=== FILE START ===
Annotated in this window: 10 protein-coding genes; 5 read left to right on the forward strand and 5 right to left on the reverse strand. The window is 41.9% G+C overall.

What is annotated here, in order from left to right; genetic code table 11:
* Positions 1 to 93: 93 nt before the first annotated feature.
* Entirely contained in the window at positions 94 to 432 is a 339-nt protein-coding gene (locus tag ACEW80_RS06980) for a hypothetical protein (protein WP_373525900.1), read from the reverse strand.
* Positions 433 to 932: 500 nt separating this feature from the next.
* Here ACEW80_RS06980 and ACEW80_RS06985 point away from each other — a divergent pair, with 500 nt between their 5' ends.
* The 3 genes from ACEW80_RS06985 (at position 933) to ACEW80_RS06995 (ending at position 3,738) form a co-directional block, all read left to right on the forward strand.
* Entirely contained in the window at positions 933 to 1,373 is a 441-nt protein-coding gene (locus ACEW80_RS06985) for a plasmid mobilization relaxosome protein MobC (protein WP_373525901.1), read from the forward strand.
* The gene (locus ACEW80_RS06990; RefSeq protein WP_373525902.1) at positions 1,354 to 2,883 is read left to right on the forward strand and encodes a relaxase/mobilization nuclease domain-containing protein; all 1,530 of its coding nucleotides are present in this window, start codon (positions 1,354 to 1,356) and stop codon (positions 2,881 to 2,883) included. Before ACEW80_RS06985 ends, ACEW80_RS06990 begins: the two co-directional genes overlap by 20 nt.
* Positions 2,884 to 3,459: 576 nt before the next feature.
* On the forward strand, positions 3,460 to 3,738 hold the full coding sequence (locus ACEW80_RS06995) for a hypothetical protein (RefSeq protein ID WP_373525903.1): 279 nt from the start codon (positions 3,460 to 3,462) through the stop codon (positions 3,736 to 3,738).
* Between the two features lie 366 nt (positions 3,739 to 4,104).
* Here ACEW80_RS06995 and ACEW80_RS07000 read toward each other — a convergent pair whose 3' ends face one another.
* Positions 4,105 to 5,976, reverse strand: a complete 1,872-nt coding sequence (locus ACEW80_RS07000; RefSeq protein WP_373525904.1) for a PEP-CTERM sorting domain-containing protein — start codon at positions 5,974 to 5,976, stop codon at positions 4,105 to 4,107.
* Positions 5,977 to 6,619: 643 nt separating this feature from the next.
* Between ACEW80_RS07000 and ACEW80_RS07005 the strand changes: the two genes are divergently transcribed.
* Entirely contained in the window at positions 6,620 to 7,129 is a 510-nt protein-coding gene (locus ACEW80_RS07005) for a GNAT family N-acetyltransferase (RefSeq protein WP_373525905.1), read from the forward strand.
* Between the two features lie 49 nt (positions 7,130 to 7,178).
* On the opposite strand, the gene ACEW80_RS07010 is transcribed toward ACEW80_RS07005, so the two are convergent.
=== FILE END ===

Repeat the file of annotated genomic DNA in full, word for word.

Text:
Annotated in this window: 10 protein-coding genes; 5 read left to right on the forward strand and 5 right to left on the reverse strand. The window is 41.9% G+C overall.

What is annotated here, in order from left to right; genetic code table 11:
* Positions 1 to 93: 93 nt before the first annotated feature.
* Entirely contained in the window at positions 94 to 432 is a 339-nt protein-coding gene (locus tag ACEW80_RS06980) for a hypothetical protein (protein WP_373525900.1), read from the reverse strand.
* Positions 433 to 932: 500 nt separating this feature from the next.
* Here ACEW80_RS06980 and ACEW80_RS06985 point away from each other — a divergent pair, with 500 nt between their 5' ends.
* The 3 genes from ACEW80_RS06985 (at position 933) to ACEW80_RS06995 (ending at position 3,738) form a co-directional block, all read left to right on the forward strand.
* Entirely contained in the window at positions 933 to 1,373 is a 441-nt protein-coding gene (locus ACEW80_RS06985) for a plasmid mobilization relaxosome protein MobC (protein WP_373525901.1), read from the forward strand.
* The gene (locus ACEW80_RS06990; RefSeq protein WP_373525902.1) at positions 1,354 to 2,883 is read left to right on the forward strand and encodes a relaxase/mobilization nuclease domain-containing protein; all 1,530 of its coding nucleotides are present in this window, start codon (positions 1,354 to 1,356) and stop codon (positions 2,881 to 2,883) included. Before ACEW80_RS06985 ends, ACEW80_RS06990 begins: the two co-directional genes overlap by 20 nt.
* Positions 2,884 to 3,459: 576 nt before the next feature.
* On the forward strand, positions 3,460 to 3,738 hold the full coding sequence (locus ACEW80_RS06995) for a hypothetical protein (RefSeq protein ID WP_373525903.1): 279 nt from the start codon (positions 3,460 to 3,462) through the stop codon (positions 3,736 to 3,738).
* Between the two features lie 366 nt (positions 3,739 to 4,104).
* Here ACEW80_RS06995 and ACEW80_RS07000 read toward each other — a convergent pair whose 3' ends face one another.
* Positions 4,105 to 5,976, reverse strand: a complete 1,872-nt coding sequence (locus ACEW80_RS07000; RefSeq protein WP_373525904.1) for a PEP-CTERM sorting domain-containing protein — start codon at positions 5,974 to 5,976, stop codon at positions 4,105 to 4,107.
* Positions 5,977 to 6,619: 643 nt separating this feature from the next.
* Between ACEW80_RS07000 and ACEW80_RS07005 the strand changes: the two genes are divergently transcribed.
* Entirely contained in the window at positions 6,620 to 7,129 is a 510-nt protein-coding gene (locus ACEW80_RS07005) for a GNAT family N-acetyltransferase (RefSeq protein WP_373525905.1), read from the forward strand.
* Between the two features lie 49 nt (positions 7,130 to 7,178).
* On the opposite strand, the gene ACEW80_RS07010 is transcribed toward ACEW80_RS07005, so the two are convergent.